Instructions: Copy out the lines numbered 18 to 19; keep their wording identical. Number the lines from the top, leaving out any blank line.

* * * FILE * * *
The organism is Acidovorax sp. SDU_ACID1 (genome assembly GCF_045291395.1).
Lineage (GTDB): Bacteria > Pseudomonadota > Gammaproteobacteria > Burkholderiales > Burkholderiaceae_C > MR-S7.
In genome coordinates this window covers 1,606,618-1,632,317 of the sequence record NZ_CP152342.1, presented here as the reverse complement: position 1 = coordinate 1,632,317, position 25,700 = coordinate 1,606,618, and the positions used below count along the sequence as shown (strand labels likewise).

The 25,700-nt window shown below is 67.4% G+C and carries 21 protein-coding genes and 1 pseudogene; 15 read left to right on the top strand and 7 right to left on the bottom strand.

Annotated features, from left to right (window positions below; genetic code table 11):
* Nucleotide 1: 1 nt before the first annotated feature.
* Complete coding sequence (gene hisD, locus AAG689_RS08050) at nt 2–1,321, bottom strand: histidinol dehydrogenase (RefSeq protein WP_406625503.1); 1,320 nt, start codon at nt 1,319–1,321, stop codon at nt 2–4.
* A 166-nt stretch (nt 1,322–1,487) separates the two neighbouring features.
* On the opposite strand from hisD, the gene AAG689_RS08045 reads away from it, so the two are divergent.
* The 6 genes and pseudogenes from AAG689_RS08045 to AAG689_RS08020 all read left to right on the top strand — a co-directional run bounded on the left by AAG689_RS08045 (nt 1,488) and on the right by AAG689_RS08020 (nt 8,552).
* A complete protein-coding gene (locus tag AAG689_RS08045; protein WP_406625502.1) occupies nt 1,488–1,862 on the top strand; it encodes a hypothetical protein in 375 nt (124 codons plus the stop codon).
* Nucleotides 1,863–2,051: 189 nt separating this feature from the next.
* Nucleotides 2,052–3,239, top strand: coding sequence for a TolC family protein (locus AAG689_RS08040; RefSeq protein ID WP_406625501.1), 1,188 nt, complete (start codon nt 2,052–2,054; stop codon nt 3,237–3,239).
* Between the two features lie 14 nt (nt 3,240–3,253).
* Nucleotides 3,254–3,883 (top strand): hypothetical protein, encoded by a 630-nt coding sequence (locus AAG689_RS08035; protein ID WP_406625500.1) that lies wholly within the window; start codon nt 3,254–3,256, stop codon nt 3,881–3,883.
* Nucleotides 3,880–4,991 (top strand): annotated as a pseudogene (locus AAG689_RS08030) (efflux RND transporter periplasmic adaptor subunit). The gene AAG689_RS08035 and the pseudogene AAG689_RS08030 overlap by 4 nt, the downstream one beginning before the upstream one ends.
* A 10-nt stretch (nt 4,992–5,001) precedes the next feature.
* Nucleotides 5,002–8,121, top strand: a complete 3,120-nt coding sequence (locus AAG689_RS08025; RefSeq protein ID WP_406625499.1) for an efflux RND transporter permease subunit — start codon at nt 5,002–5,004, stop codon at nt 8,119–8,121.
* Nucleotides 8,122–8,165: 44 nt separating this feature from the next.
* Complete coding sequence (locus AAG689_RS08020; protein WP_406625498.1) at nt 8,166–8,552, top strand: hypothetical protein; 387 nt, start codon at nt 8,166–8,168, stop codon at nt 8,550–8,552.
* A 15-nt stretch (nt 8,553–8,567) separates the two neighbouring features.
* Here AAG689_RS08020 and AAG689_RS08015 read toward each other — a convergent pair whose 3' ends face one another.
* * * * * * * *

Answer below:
* Nucleotides 5,002–8,121, top strand: a complete 3,120-nt coding sequence (locus AAG689_RS08025; RefSeq protein ID WP_406625499.1) for an efflux RND transporter permease subunit — start codon at nt 5,002–5,004, stop codon at nt 8,119–8,121.
* Nucleotides 8,122–8,165: 44 nt separating this feature from the next.